For me it is absolutely unthinkable that an academic who manages political sciences can think that there is no need of intermediaries between an all powerful president and 26 million of subjects. How could it be possible that during a single 6 years term such a president could interact at least once directly with each and everyone of the 20 K + councils planned? It reminds me of that circular e-mail that pops up at Christmas time where if Santa Claus indeed existed he would have to go so fast at Christmas night during his gift distribution that the laws of physics would make him explode. In 6 years, visiting a communal council everyday, Chavez would still be able to visit only 2190 of them out of the 16 000 that are already existing according to prof Buxton.
Julia Buxton has missed the crucial point in all of Chavez programs and projects: to make sure that there is never any one that can challenge him, that there is no political structure that could allow a single citizen to rise to enough notoriety that somehow that citizen could effectively challenge Chavez. The projected communal councils who will eventually eliminate the need for elected governors and mayors, replacing them with some form of appointed link personnel, is the ultimate tool of atomization that leaves only one relevant power: Chavez. This is exactly what all religions have tried whenever they had a chance, to eliminate any possible source of dissent. The Inquisition did it so as recently as two centuries ago. Al Qaeda is doing this today to cower into submission all Islam that does not agree with its goals.
This is even more unforgivable as prof Buxton comes from the UK, where the regular Question Time at parliament has made possible for the UK to be the only major country that has never experienced the need to have a written constitution. In Venezuela we might keep changing constitutions on a yearly basis, nobody will be allowed to go up to challenge Pope Chavez and question his results. Buxton seems fine with that.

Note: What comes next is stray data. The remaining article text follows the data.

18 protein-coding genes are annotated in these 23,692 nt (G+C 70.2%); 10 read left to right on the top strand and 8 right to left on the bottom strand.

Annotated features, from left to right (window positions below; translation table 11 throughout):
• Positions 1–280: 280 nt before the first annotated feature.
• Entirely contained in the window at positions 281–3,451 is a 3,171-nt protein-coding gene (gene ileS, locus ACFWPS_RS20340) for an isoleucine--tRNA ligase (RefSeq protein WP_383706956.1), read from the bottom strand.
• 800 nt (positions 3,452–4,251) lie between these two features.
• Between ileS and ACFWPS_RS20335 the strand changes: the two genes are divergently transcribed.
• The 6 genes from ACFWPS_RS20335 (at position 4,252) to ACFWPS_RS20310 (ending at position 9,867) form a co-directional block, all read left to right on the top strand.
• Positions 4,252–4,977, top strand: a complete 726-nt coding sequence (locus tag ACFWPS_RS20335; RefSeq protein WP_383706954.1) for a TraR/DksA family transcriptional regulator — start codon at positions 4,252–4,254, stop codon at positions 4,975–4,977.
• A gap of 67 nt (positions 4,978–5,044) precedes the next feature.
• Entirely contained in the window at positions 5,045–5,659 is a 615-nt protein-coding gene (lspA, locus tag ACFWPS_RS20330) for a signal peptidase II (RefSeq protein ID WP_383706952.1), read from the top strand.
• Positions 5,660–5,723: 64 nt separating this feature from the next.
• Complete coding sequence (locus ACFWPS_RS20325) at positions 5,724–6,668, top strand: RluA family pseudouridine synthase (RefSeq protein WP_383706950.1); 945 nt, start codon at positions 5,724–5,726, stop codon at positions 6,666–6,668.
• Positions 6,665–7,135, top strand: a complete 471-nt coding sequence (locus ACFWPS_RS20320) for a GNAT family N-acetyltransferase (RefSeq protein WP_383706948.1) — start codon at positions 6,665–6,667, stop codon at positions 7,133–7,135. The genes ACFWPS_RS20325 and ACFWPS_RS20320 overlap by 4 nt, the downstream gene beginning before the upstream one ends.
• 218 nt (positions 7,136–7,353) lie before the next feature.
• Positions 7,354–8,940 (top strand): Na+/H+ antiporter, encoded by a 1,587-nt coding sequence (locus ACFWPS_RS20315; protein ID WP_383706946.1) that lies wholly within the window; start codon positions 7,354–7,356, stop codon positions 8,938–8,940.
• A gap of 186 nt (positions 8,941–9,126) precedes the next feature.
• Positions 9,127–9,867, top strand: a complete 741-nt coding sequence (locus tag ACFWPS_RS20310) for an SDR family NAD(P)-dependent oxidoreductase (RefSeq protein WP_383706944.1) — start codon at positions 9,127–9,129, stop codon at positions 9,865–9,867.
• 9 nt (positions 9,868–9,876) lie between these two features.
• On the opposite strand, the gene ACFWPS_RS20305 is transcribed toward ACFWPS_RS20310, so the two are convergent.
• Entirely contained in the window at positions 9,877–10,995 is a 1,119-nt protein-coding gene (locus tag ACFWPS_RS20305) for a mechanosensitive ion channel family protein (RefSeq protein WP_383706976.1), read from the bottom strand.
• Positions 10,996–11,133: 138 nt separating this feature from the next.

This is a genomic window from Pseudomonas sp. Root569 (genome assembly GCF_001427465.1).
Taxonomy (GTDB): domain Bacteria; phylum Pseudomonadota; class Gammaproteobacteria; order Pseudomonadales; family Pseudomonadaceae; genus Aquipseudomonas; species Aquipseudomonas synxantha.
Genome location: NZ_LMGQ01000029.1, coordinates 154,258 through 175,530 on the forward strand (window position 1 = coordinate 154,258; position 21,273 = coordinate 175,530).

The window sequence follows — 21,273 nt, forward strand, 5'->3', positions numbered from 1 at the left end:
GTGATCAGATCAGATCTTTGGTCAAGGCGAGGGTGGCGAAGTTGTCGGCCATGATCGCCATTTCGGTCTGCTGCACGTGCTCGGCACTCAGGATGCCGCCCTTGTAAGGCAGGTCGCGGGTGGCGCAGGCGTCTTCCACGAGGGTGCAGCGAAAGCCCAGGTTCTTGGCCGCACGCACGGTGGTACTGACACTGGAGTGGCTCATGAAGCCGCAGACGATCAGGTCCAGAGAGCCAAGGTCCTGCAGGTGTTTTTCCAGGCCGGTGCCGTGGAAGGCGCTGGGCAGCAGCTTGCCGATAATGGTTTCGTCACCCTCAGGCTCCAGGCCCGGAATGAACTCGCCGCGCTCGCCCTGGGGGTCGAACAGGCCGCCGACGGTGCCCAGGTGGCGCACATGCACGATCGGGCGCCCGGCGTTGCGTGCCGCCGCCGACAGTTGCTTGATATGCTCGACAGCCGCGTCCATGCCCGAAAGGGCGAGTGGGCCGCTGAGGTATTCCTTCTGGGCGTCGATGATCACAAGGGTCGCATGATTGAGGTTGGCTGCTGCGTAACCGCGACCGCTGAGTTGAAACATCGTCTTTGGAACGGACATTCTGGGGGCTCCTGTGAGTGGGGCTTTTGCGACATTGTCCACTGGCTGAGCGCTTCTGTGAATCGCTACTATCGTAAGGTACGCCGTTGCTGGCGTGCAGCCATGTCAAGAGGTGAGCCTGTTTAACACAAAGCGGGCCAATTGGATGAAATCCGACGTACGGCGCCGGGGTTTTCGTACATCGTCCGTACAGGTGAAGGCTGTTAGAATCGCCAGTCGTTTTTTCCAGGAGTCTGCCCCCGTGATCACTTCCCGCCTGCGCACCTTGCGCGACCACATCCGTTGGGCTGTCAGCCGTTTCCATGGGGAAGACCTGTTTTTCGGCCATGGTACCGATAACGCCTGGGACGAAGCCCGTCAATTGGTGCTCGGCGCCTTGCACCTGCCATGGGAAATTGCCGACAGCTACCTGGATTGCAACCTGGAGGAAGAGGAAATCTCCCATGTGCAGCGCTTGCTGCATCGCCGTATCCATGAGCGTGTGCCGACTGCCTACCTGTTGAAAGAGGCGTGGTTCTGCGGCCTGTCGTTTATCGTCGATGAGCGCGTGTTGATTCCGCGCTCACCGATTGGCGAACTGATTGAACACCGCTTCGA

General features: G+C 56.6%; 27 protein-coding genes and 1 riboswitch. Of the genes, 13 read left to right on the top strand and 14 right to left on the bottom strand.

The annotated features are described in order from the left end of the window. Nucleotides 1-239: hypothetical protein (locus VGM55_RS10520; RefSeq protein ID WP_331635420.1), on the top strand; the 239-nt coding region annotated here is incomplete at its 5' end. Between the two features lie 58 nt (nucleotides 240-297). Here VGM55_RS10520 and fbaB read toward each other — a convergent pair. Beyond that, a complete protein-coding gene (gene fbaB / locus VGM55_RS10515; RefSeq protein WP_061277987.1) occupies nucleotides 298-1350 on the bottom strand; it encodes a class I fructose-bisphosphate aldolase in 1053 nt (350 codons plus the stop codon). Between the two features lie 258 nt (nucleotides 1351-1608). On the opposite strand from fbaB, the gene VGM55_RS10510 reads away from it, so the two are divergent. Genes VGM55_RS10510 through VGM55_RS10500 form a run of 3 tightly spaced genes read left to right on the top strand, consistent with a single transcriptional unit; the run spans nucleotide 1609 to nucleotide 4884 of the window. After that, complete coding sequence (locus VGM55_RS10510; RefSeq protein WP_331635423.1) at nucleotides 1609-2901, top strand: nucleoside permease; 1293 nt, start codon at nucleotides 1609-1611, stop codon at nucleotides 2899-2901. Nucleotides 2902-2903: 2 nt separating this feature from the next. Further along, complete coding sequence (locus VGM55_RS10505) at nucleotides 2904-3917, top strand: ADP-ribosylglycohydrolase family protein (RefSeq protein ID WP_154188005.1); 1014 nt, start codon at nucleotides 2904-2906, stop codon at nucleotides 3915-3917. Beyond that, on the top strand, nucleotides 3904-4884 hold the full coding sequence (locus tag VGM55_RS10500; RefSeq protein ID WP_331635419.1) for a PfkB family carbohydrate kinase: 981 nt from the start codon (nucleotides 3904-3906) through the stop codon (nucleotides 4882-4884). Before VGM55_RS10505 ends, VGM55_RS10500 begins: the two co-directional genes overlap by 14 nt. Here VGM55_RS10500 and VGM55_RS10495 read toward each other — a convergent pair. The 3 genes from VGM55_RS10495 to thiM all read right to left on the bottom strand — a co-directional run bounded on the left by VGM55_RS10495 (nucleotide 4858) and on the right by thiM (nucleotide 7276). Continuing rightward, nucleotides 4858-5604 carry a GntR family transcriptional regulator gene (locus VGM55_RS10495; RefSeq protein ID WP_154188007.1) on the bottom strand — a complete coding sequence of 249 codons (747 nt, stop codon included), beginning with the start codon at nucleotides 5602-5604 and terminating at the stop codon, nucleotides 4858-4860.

Has Julia Buxton ceased to be a democrat and is she now simply a believer? Is that why she can applaud Chavez speeches (without papers in front of him whereas at Question Time, even Tony Blair carries a few folders with him)? These folders, these pieces of papers that hold presidential candidates such as Royal or Sarkozy or Rosales at important moments become the symbol of community, of democracy, of messages expressed by a spokespersons who will never be deified the way Julia Buxton seems to already idealize all what Chavez does, to the point of curtly pretending that no one is able to see her idol for what he is, a no-no for any serious academic.